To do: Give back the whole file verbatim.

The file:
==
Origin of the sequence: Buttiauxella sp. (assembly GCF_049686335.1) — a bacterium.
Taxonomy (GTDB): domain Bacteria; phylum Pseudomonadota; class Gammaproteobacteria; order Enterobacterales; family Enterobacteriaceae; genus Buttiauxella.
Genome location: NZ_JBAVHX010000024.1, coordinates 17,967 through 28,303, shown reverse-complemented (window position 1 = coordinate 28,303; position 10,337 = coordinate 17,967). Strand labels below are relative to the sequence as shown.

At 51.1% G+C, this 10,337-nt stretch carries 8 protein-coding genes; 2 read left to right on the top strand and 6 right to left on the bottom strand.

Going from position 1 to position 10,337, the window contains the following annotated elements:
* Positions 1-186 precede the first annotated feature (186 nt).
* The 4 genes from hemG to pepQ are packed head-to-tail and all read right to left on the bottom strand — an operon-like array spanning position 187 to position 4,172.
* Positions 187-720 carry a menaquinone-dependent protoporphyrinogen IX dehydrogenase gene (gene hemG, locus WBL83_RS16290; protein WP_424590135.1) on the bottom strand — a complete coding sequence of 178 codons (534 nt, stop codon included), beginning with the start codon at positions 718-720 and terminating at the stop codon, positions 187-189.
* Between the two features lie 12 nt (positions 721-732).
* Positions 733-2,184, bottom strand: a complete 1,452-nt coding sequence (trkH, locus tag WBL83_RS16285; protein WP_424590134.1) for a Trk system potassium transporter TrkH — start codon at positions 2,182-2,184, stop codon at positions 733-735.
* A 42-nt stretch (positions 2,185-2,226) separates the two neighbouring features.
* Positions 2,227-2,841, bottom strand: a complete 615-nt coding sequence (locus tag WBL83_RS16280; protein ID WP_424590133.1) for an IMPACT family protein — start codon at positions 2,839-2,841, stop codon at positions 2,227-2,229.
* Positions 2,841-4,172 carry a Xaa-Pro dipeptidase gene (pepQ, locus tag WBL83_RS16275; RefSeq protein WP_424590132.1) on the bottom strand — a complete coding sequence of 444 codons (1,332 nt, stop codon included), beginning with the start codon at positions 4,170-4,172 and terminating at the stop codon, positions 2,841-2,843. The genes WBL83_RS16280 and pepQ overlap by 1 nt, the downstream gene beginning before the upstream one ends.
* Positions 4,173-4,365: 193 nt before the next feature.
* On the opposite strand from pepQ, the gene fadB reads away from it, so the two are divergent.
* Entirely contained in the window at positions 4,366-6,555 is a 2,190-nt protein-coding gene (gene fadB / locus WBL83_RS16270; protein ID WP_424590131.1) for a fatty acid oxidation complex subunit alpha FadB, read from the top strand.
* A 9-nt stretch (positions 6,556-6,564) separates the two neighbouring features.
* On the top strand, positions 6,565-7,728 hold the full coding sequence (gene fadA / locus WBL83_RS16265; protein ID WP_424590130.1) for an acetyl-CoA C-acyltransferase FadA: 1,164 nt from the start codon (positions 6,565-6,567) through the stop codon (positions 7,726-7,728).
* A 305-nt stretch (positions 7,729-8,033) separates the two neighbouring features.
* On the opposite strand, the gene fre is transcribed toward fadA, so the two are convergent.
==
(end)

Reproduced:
Origin of the sequence: Buttiauxella sp. (assembly GCF_049686335.1) — a bacterium.
Taxonomy (GTDB): domain Bacteria; phylum Pseudomonadota; class Gammaproteobacteria; order Enterobacterales; family Enterobacteriaceae; genus Buttiauxella.
Genome location: NZ_JBAVHX010000024.1, coordinates 17,967 through 28,303, shown reverse-complemented (window position 1 = coordinate 28,303; position 10,337 = coordinate 17,967). Strand labels below are relative to the sequence as shown.

At 51.1% G+C, this 10,337-nt stretch carries 8 protein-coding genes; 2 read left to right on the top strand and 6 right to left on the bottom strand.

Going from position 1 to position 10,337, the window contains the following annotated elements:
* Positions 1-186 precede the first annotated feature (186 nt).
* The 4 genes from hemG to pepQ are packed head-to-tail and all read right to left on the bottom strand — an operon-like array spanning position 187 to position 4,172.
* Positions 187-720 carry a menaquinone-dependent protoporphyrinogen IX dehydrogenase gene (gene hemG, locus WBL83_RS16290; protein WP_424590135.1) on the bottom strand — a complete coding sequence of 178 codons (534 nt, stop codon included), beginning with the start codon at positions 718-720 and terminating at the stop codon, positions 187-189.
* Between the two features lie 12 nt (positions 721-732).
* Positions 733-2,184, bottom strand: a complete 1,452-nt coding sequence (trkH, locus tag WBL83_RS16285; protein WP_424590134.1) for a Trk system potassium transporter TrkH — start codon at positions 2,182-2,184, stop codon at positions 733-735.
* A 42-nt stretch (positions 2,185-2,226) separates the two neighbouring features.
* Positions 2,227-2,841, bottom strand: a complete 615-nt coding sequence (locus tag WBL83_RS16280; protein ID WP_424590133.1) for an IMPACT family protein — start codon at positions 2,839-2,841, stop codon at positions 2,227-2,229.
* Positions 2,841-4,172 carry a Xaa-Pro dipeptidase gene (pepQ, locus tag WBL83_RS16275; RefSeq protein WP_424590132.1) on the bottom strand — a complete coding sequence of 444 codons (1,332 nt, stop codon included), beginning with the start codon at positions 4,170-4,172 and terminating at the stop codon, positions 2,841-2,843. The genes WBL83_RS16280 and pepQ overlap by 1 nt, the downstream gene beginning before the upstream one ends.
* Positions 4,173-4,365: 193 nt before the next feature.
* On the opposite strand from pepQ, the gene fadB reads away from it, so the two are divergent.
* Entirely contained in the window at positions 4,366-6,555 is a 2,190-nt protein-coding gene (gene fadB / locus WBL83_RS16270; protein ID WP_424590131.1) for a fatty acid oxidation complex subunit alpha FadB, read from the top strand.
* A 9-nt stretch (positions 6,556-6,564) separates the two neighbouring features.
* On the top strand, positions 6,565-7,728 hold the full coding sequence (gene fadA / locus WBL83_RS16265; protein ID WP_424590130.1) for an acetyl-CoA C-acyltransferase FadA: 1,164 nt from the start codon (positions 6,565-6,567) through the stop codon (positions 7,726-7,728).
* A 305-nt stretch (positions 7,729-8,033) separates the two neighbouring features.
* On the opposite strand, the gene fre is transcribed toward fadA, so the two are convergent.